Recent labor market studies show that new entrants to the job market should be prepared to change employment at least five times until their retirement if they are lucky, and many times more if they are not.
That picture constitutes quite a contrast with our political establishment, it seems.
With the 2015 elections now in sight, at least two area MPs have already declared they would stand again and it is likely that an overwhelming majority of the current MPs will do so, too.
Last week, Minister of Justice Peter MacKay has announced a new legislative initiative. While the legislative initiative is something that merits some discussion, the announcement provoked some curiosity into the background of the minister, himself.
He has filled four ministerial posts since his first cabinet appointment in 2006, including such important portfolios as foreign affairs and defense.
The divergence of those ministerial appointments show that to be a long lasting politician, one does not really have to develop any expertise in any field because it is apparently not required.
Although many people take it for granted that a politician can be elected again and again, there is room for a meaningful discussion as to whether that should be the case.
In simpler terms, the question is whether politics should be accepted as a career pathway.
An online dictionary describes career as “an occupation or profession, especially one requiring special training, followed as one’s lifework.”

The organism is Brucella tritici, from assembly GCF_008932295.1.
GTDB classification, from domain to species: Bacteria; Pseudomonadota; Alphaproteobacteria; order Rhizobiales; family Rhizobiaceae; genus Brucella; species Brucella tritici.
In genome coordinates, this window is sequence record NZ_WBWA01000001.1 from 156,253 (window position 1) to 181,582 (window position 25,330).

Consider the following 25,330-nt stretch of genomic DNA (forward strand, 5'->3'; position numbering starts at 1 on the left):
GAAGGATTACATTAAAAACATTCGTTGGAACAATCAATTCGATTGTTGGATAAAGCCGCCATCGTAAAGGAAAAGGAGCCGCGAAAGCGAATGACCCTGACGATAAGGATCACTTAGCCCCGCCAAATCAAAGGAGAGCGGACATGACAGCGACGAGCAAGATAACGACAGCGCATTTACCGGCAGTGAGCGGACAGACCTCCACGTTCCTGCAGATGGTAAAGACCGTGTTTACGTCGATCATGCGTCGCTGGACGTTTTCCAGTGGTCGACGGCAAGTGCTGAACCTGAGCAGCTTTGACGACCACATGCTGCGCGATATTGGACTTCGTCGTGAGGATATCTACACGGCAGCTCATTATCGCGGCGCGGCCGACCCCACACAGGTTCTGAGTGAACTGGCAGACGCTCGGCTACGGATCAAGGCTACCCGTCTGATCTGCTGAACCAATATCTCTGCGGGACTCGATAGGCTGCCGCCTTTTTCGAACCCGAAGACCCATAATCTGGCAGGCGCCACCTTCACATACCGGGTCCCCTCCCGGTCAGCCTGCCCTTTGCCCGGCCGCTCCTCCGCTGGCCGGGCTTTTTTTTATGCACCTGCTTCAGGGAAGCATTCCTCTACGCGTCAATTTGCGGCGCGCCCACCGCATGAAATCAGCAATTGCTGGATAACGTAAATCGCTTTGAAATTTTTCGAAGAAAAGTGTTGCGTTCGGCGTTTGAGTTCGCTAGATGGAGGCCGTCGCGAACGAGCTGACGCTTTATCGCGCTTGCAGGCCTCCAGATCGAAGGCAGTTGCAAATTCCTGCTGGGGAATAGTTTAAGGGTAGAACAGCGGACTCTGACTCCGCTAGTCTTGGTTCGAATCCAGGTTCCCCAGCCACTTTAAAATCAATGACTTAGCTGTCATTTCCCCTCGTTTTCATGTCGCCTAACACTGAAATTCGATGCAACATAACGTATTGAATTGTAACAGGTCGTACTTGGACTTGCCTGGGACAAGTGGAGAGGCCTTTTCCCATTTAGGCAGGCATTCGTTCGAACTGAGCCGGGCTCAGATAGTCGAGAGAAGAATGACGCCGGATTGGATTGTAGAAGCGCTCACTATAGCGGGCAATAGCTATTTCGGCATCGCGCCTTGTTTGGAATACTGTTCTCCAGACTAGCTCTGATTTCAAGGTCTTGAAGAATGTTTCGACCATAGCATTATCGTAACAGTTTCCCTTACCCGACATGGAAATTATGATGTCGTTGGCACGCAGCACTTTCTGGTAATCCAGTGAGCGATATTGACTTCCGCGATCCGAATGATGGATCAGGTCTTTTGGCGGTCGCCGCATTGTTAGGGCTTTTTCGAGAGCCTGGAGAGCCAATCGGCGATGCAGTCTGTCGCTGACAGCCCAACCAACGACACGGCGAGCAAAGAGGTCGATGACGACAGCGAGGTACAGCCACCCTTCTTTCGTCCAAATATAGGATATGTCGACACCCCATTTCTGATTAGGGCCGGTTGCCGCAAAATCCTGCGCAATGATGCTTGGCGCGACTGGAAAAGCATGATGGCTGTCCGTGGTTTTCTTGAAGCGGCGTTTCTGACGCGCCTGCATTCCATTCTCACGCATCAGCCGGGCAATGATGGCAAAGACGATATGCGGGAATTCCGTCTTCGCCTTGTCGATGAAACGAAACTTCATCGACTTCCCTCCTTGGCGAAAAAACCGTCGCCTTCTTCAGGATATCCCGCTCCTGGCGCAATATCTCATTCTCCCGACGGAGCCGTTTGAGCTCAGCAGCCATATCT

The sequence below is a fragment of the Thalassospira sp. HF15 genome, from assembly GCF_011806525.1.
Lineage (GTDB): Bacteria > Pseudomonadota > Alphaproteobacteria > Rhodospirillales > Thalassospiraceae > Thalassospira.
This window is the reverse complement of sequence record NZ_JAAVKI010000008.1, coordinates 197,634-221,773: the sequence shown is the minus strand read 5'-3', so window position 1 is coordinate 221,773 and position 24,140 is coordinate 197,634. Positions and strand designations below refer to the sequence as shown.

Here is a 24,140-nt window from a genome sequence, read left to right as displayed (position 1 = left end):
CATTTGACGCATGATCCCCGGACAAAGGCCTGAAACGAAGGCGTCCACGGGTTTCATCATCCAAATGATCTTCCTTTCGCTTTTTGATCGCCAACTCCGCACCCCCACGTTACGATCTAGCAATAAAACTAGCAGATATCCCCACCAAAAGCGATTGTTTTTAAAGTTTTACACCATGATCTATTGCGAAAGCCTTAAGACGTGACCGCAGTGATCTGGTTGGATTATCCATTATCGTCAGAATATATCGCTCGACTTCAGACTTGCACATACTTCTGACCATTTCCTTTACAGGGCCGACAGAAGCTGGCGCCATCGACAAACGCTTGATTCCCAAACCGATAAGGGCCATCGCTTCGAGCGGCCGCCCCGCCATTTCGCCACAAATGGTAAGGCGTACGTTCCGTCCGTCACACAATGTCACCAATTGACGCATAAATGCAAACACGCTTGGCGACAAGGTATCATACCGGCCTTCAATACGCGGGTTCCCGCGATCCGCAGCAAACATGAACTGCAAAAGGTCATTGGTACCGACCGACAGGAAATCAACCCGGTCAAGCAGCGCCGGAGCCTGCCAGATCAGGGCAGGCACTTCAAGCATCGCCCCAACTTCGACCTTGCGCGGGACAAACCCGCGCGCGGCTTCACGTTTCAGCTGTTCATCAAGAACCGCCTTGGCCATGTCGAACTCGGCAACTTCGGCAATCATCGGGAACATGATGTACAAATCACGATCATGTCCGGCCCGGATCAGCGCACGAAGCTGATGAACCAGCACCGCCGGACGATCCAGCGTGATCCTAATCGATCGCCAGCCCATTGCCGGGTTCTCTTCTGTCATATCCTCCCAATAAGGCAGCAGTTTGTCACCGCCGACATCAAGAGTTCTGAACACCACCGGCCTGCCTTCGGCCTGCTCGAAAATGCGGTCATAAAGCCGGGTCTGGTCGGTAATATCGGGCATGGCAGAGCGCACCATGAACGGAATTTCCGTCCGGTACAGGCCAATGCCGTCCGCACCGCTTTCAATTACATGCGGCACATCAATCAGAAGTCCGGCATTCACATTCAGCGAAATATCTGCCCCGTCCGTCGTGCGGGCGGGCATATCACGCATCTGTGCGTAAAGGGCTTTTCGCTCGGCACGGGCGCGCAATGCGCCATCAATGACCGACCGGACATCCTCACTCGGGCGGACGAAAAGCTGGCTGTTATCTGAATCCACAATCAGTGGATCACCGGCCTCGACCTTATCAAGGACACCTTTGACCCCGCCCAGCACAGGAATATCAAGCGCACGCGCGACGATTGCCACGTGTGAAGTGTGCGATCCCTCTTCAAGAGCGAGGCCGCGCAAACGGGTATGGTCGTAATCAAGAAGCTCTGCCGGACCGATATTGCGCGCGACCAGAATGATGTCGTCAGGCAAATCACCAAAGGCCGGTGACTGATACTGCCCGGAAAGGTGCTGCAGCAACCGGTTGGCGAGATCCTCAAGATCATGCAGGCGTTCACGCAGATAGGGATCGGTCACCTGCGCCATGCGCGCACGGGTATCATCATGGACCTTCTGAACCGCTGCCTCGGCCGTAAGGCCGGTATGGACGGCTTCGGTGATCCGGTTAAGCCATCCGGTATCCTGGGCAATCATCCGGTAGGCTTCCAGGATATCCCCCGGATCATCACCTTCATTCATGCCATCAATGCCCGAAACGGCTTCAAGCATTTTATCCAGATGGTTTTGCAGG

In the case of most politicians, “followed as one’s life work” perfectly fits the definition. As for the part that says “especially one requiring special training,” there is probably a little bit of confusion there as most of our MPs and MLAs sometime take on assignments that have little to do with their higher education and expertise, if any.
If you ask them, most politicians will say that they are working to serve the people (electorate), to improve their lives and wellbeing.
But just look at the latest announcement made on Monday by the leader of the provincial opposition Danielle Smith on the $1.3 million payout in severance and vacation payments to senior staff who resigned alongside the former premier Alison Redford. How do these outrageous benefits serve the electorate?
And let’s just refresh our memories with regard to the scandals surrounding Conservative senators who billed their personal spending totaling tens of thousands of dollars to taxpayer-funded Senate accounts.
Now, with so many MPs determined to stand again in next year’s elections, and some, like Eve Adams, reportedly resorting to bullying tactics just to secure a seat in the next parliament, it is fair to conclude that being an MP means being employed in a secure and long-term fashion, in some cases long enough to last until retirement if one keeps relations warm enough with the party leader.
With good salary and retirement conditions, lots of benefits and allowances for the incumbents, how realistic is it to expect that our political establishment might get some new blood in the next election?
Or is our political system beginning to resemble those establishments where those who applaud the party leader longest get the best of the positions in parliament and in government?
If one looks around, there are some good examples in northern Europe where politicians are limited to serving in elected positions for only two terms. Incidentally, those countries are also listed at the top of the countries known for clean governance and lack of corruption.
There is a great punch line at the end of the movie “Man of the Year”, starring Robin Williams and I quote: “Politicians are like diapers, they should be changed frequently and for the same reason.”